In a questionnaire, when asked how she felt her life affected the lives of those to whom she ministered, she responded, “I teach and model different forms of prayer in my religion class. I have been told by my students that their prayer life has been deepened and enriched. I try to develop in them an awareness of God’s presence and closeness in their lives.”
She herself was a lifelong learner and had many pages of documentation in her file noting classes and workshops she had taken over the years in religious education, for professional growth, and for enrichment. She also attended cultural events and was a member of several professional organizations.
Sister Rosemary Borntrager shared this memory, “Sisters Terese Marie and Teresa Ann Callahan were at Divine Savior Parish in Chicago where my elderly parents lived. From time to time, the two sisters would go to visit them. After mom moved to a nursing home, dad was alone for the very first time, so I would call him in the evening to ask about his day and how he was. This one very hot summer night, I made my usual call. No answer. An hour later, I called and still no answer. By this time, it was almost 10 p.m., and I was panicking! So I called Divine Savior and asked if Terese Marie and Teresa Ann would drive over and see whether dad was OK. Bless them, they went right away. They found dad, standing with the hose and watering his precious garden and lawn in the cool of the night. Dad told me later that since they were in his way he was all set to aim the hose at them for a good watering when he realized just in time who they were.”
Terese Marie had a good sense of humor. A photo in her file reveals her standing by the portrait of Saint Mother Theodore Guerin in Rome for the beatification. This note was on the back of the photo: “Proof that yours truly was in Rome and not vacationing elsewhere.”
On the same questionnaire mentioned earlier, she wrote of Mother Theodore: “It was Mother Theodore’s person, energy and saintly living that drew me to her and eventually became the ideal upon which I model my life and ministry. When I visited Ruillé, I experienced closeness to Mother Theodore that has remained with me through the years.
In recent years, those of us here at the Woods frequently saw Sisters Millie Geisler and Terese Marie together on a daily basis. In the hall for a walk, ambling to church, going together to Taizé. One would assume they had been friends for life. Well, here’s the rest of the story told to me by Millie who said I could share it.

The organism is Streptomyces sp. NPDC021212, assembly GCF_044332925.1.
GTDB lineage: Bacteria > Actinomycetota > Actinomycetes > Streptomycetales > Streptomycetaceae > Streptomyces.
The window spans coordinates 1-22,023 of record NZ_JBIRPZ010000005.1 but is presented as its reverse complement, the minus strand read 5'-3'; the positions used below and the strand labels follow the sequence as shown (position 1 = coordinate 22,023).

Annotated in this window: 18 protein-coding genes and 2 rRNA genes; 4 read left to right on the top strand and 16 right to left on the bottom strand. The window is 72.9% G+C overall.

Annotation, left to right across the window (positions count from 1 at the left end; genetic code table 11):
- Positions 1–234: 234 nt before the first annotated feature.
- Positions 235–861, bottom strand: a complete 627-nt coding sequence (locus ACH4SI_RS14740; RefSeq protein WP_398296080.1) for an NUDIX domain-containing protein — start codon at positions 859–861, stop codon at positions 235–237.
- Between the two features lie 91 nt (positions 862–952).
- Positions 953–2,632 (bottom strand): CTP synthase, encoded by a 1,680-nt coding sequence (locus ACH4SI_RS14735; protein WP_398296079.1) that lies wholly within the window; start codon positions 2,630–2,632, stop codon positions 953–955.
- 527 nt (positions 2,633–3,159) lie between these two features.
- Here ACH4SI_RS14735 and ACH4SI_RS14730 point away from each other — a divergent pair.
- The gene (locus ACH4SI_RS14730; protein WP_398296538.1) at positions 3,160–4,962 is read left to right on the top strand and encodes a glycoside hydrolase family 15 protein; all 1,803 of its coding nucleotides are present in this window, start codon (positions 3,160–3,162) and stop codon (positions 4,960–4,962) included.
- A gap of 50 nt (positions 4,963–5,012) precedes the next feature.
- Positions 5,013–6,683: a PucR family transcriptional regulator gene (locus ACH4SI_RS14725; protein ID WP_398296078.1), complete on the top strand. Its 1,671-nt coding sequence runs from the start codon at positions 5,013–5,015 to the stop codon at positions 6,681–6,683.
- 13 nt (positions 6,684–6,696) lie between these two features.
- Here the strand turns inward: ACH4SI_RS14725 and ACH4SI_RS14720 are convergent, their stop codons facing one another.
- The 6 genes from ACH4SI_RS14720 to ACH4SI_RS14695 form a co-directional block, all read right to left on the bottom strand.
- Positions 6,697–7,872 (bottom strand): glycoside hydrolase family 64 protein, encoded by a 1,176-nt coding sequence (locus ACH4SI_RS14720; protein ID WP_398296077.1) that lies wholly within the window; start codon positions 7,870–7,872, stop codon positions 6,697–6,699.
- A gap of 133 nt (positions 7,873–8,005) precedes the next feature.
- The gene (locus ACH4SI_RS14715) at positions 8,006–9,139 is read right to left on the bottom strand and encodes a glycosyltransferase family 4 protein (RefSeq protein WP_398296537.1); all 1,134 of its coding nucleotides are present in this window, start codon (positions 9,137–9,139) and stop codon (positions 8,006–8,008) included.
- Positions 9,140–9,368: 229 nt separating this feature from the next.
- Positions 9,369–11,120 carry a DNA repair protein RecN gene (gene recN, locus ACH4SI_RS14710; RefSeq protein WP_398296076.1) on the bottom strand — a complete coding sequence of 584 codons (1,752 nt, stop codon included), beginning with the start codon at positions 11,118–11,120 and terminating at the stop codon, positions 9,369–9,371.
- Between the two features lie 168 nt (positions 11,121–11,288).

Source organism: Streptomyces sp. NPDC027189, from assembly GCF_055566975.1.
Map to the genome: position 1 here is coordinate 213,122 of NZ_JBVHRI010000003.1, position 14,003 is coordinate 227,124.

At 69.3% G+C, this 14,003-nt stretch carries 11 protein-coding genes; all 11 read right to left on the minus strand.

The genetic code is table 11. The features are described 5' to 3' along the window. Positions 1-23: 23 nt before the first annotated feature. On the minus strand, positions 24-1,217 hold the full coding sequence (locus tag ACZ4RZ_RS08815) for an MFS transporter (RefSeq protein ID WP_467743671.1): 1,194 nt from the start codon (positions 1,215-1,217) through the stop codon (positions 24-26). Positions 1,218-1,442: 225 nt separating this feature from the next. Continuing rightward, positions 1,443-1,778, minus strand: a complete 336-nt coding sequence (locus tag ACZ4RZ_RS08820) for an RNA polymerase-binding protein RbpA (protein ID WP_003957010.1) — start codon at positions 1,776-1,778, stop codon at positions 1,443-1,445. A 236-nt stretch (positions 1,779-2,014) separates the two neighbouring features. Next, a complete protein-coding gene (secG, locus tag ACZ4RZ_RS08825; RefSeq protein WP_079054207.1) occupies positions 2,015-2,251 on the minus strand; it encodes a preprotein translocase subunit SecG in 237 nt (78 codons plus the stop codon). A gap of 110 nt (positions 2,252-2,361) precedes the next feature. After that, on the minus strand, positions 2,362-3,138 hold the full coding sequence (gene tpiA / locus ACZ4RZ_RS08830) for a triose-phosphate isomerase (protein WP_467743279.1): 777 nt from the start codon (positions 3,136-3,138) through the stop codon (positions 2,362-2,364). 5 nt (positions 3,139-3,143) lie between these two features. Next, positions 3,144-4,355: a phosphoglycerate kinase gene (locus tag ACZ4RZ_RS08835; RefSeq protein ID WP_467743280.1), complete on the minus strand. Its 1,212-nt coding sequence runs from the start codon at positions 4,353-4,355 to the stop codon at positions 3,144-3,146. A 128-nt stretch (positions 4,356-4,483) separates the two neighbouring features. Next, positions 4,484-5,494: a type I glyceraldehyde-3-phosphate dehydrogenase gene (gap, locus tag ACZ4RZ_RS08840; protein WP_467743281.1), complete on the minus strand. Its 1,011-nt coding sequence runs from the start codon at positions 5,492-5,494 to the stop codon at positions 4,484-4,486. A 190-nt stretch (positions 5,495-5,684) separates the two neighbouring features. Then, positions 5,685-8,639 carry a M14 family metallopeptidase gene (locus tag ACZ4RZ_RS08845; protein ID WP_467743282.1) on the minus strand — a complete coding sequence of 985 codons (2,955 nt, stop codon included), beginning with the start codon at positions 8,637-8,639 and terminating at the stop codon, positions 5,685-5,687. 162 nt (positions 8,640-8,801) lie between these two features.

Shortly after Terese moved to Lourdes Hall, already with some memory loss, she came to Millie’s room and asked if she could please help her. Sure, was the reply, even though Millie had never seen or talked to Terese before that evening. When no specific help was mentioned, Millie sensed Terese was lonely, so she determined that she would let Terese stay as long as she wanted and help her in any way she could. That was about three and a half years ago! The visits continued; Millie befriended Terese and became her faithful companion, getting Terese where she needed to go, letting her come to her room whenever she wished. “I would have let her sleep in my bed, had she wanted to, and I would have slept in my chair.”
Millie said Terese loved Taizé service and said, Terese was “so thrilled during the second one that she attended that she was brave enough to light a candle and place it in the sand. She just beamed.”
I found this story very touching. We often talk about the importance of relationships, about “Helping Ourselves Meaningfully Engage.” I think for the last three and a half years, we have witnessed what that looks like in practice. I also believe that Millie beautifully modeled a ministry of presence, which can continue even when our own health diminishes. Thanks, Sister Millie!
Sharon, sister’s niece who is with us today said her memories of her Aunt Mary fell into three categories: service, education and beer!